Epigenetic mechanisms are critical regulators of gene expression underlying learning and memory formation. One of the most widely studied epigenetic mechanism is the methylation of DNA, and until recently, was regarded as stable in post-mitotic cells, such as neurons. This view has, however, recently been actualized, as DNA methylation was suggested to be dynamically regulated in a locus-specific manner upon neuronal stimulation and learning. Consistently, the expression of DNA methylases also appears to be dynamically regulated in the brain. A family of DNA demethylases, Ten-eleven translocation (TET) proteins (TET 1, 2 and 3) mediate the conversion of 5-methylcytosine (5mC) into 5-hydroxymethylcytosine (5hmC). There is accumulating evidence that TET proteins, and hence 5mC and 5hmC levels, are regulated by neuronal activity to control gene transcriptional regulation and memory. However, little is currently known about the mechanisms bringing about their dynamic regulation. The scope of the present work was to explore the modes of regulation of TETs in the context of neuronal activity and memory formation. Specifically, the implication of microRNAs (miRNAs), a class of short non-coding RNAs capable of modulating gene expression rapidly and reversibly, in controlling TET expression is investigated. The results indicate that Tet3 is preferentially up regulated in response to learning in vivo. Consistently, neuronal activation triggers increased Tet3 gene expression in vitro. Furthermore, targeted transcriptional analysis revealed that memory-related genes, such as Creb1, are sensitive to changes in TET3 levels. This suggests that activity-dependent TET3 regulation in the hippocampus can affect the transcriptional activity of genes related to learning and memory formation. miR-29b, a miRNA whose sequence is complementary to multiple sites in Tets 3’ untranslated transcribed regions (3’UTRs), is inversely regulated in response to learning and neuronal activation. Importantly, miR-29b binds to the 3’UTRs of all Tets and controls their expression, though, a preference towards Tet3 is observed at low concentration. Overall, these findings suggest that miRNAs play a role in the activity-dependent regulation of TETs associated with learning and memory formation. Next, SAM68, a nuclear RNA-binding protein previously known to regulate alternative splicing, was identified as an important regulator of miR-29b biogenesis at the transcriptional level. In addition, Sam68 was found to be a target of TET3, which suggests that the expression of Sam68, miR-29b, and TET3 might be intricately regulated in response to neuronal activity through a feed-back loop. In summary, this study identifies a novel molecular pathway involving the miR- 29 cluster and the RNA-binding protein SAM68 in the regulation of the DNA demethylase TET3. This regulatory mechanism may contribute to the epigenetic control of genes underlying memory formation.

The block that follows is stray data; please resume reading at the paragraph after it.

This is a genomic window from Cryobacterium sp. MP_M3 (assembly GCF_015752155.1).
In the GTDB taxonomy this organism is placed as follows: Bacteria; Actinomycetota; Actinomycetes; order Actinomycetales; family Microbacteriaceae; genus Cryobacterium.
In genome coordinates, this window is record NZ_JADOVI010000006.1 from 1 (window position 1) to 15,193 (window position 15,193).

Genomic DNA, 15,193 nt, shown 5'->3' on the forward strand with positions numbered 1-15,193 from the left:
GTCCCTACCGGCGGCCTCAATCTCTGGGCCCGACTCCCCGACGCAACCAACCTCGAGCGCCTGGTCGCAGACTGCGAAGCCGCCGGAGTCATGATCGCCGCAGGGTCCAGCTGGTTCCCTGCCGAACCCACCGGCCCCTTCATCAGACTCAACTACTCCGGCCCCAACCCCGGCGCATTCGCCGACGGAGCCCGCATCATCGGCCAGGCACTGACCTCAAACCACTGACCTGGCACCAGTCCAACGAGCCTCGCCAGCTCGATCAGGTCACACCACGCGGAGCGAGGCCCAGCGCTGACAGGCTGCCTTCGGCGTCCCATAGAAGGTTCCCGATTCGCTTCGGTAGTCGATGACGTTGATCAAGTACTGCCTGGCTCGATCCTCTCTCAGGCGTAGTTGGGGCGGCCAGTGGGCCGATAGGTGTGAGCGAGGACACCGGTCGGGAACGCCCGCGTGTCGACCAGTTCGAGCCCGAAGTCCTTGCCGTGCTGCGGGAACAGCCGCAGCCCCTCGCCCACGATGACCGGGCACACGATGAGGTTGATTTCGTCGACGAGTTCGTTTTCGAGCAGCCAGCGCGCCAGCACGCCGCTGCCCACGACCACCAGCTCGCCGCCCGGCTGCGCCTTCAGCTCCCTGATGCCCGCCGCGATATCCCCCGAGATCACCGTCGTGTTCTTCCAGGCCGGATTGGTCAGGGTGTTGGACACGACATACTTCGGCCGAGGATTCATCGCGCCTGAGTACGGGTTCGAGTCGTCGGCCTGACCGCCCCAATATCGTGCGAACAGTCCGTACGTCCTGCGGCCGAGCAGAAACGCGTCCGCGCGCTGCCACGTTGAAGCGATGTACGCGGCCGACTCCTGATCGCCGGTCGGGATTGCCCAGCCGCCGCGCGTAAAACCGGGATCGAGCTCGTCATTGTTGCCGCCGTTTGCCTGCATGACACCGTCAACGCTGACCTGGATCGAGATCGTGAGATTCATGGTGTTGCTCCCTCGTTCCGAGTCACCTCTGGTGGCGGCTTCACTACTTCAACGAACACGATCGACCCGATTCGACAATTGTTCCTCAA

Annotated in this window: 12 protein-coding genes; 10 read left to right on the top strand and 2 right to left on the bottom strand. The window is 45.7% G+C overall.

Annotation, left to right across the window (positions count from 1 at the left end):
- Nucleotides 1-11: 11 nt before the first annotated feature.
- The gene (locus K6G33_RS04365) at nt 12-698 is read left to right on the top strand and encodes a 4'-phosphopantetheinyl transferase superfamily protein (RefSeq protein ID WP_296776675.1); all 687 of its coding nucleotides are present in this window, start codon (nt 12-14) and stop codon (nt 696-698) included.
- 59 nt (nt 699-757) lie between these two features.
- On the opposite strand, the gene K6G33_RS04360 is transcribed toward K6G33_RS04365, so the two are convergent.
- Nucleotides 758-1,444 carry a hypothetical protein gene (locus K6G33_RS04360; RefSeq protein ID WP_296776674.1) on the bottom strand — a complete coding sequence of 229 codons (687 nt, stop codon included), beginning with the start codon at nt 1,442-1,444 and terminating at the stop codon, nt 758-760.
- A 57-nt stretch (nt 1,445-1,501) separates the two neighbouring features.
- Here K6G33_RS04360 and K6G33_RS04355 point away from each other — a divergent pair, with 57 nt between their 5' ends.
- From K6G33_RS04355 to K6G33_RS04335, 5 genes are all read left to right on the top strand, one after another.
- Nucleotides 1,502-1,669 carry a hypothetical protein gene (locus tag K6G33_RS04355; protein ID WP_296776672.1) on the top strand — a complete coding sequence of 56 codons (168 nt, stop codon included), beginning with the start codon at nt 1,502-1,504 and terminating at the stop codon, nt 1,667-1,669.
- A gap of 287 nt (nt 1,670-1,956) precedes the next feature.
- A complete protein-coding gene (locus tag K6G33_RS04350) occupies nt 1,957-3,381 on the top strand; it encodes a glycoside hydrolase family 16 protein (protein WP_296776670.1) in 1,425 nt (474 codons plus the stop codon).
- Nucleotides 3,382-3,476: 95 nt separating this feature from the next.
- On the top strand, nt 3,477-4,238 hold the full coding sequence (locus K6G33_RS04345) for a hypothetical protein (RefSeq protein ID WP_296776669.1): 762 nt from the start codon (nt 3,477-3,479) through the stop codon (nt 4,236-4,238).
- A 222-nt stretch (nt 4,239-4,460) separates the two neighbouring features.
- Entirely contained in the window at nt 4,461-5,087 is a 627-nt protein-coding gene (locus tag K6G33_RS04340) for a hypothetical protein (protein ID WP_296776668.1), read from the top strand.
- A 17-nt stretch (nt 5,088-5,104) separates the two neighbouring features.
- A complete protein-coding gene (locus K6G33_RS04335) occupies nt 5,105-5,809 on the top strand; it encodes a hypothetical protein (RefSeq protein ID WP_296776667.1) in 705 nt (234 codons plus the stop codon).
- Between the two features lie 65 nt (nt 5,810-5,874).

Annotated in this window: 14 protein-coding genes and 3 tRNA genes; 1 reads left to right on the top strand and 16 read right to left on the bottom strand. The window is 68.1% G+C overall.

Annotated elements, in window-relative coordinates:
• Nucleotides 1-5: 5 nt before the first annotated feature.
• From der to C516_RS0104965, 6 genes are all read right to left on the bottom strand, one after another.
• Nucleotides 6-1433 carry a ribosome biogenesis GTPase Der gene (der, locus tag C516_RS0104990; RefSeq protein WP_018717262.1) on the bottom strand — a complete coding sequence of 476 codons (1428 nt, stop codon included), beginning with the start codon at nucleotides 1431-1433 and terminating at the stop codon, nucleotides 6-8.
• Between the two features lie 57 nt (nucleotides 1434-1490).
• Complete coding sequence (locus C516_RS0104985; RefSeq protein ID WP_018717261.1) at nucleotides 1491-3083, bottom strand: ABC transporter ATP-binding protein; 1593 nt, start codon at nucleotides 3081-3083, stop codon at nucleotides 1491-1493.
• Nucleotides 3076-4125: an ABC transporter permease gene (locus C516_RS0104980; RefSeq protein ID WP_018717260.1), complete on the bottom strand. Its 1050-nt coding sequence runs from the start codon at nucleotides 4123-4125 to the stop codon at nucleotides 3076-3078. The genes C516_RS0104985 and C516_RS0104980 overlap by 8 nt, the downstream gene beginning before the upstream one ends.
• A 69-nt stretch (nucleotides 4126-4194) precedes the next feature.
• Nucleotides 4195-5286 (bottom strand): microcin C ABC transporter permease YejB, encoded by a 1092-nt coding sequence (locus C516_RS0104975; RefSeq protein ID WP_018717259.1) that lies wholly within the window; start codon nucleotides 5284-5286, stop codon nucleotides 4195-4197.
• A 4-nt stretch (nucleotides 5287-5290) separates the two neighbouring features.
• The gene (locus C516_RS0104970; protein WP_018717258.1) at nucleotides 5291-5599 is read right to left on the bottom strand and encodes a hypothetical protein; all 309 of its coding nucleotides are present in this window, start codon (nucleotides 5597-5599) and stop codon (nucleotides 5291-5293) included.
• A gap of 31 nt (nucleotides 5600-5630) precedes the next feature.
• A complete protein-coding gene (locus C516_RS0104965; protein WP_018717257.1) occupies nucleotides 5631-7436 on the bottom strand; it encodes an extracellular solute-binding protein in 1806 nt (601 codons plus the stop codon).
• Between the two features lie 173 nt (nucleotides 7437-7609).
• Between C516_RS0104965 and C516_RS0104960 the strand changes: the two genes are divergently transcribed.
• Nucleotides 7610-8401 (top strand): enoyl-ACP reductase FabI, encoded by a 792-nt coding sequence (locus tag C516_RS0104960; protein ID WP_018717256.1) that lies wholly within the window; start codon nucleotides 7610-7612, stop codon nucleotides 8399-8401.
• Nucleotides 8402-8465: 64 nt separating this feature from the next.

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Additional indexing

Item Type:Dissertation
Referees:Mansuy Isabelle M, Jiricny Josef, Schübeler Dirk
Communities & Collections:04 Faculty of Medicine > Brain Research Institute
Dewey Decimal Classification:570 Life sciences; biology
610 Medicine & health
Language:English
Date:2017
Deposited On:15 Mar 2018 11:50
Last Modified:19 Mar 2018 10:47
OA Status:Closed

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Embargo till: 2019-01-01